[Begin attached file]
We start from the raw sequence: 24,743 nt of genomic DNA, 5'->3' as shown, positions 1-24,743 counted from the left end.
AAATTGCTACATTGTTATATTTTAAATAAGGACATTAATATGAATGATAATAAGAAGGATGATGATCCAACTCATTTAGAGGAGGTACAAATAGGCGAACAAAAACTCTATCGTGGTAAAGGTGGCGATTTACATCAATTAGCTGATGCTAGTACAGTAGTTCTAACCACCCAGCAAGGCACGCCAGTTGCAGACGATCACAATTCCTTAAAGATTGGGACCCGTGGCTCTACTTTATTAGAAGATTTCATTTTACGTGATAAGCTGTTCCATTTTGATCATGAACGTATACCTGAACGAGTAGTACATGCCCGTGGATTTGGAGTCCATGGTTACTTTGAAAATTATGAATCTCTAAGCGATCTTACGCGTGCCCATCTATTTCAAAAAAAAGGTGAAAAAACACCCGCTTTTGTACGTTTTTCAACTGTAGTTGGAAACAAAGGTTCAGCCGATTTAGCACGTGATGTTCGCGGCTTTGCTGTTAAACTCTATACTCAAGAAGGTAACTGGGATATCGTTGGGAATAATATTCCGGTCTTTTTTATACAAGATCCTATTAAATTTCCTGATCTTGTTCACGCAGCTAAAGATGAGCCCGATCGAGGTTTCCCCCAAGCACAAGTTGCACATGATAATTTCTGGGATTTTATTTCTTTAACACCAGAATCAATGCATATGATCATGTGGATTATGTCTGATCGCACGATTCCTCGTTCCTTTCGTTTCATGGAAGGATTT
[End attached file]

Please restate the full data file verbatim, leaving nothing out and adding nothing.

We start from the raw sequence: 24,743 nt of genomic DNA, 5'->3' as shown, positions 1-24,743 counted from the left end.
AAATTGCTACATTGTTATATTTTAAATAAGGACATTAATATGAATGATAATAAGAAGGATGATGATCCAACTCATTTAGAGGAGGTACAAATAGGCGAACAAAAACTCTATCGTGGTAAAGGTGGCGATTTACATCAATTAGCTGATGCTAGTACAGTAGTTCTAACCACCCAGCAAGGCACGCCAGTTGCAGACGATCACAATTCCTTAAAGATTGGGACCCGTGGCTCTACTTTATTAGAAGATTTCATTTTACGTGATAAGCTGTTCCATTTTGATCATGAACGTATACCTGAACGAGTAGTACATGCCCGTGGATTTGGAGTCCATGGTTACTTTGAAAATTATGAATCTCTAAGCGATCTTACGCGTGCCCATCTATTTCAAAAAAAAGGTGAAAAAACACCCGCTTTTGTACGTTTTTCAACTGTAGTTGGAAACAAAGGTTCAGCCGATTTAGCACGTGATGTTCGCGGCTTTGCTGTTAAACTCTATACTCAAGAAGGTAACTGGGATATCGTTGGGAATAATATTCCGGTCTTTTTTATACAAGATCCTATTAAATTTCCTGATCTTGTTCACGCAGCTAAAGATGAGCCCGATCGAGGTTTCCCCCAAGCACAAGTTGCACATGATAATTTCTGGGATTTTATTTCTTTAACACCAGAATCAATGCATATGATCATGTGGATTATGTCTGATCGCACGATTCCTCGTTCCTTTCGTTTCATGGAAGGATTT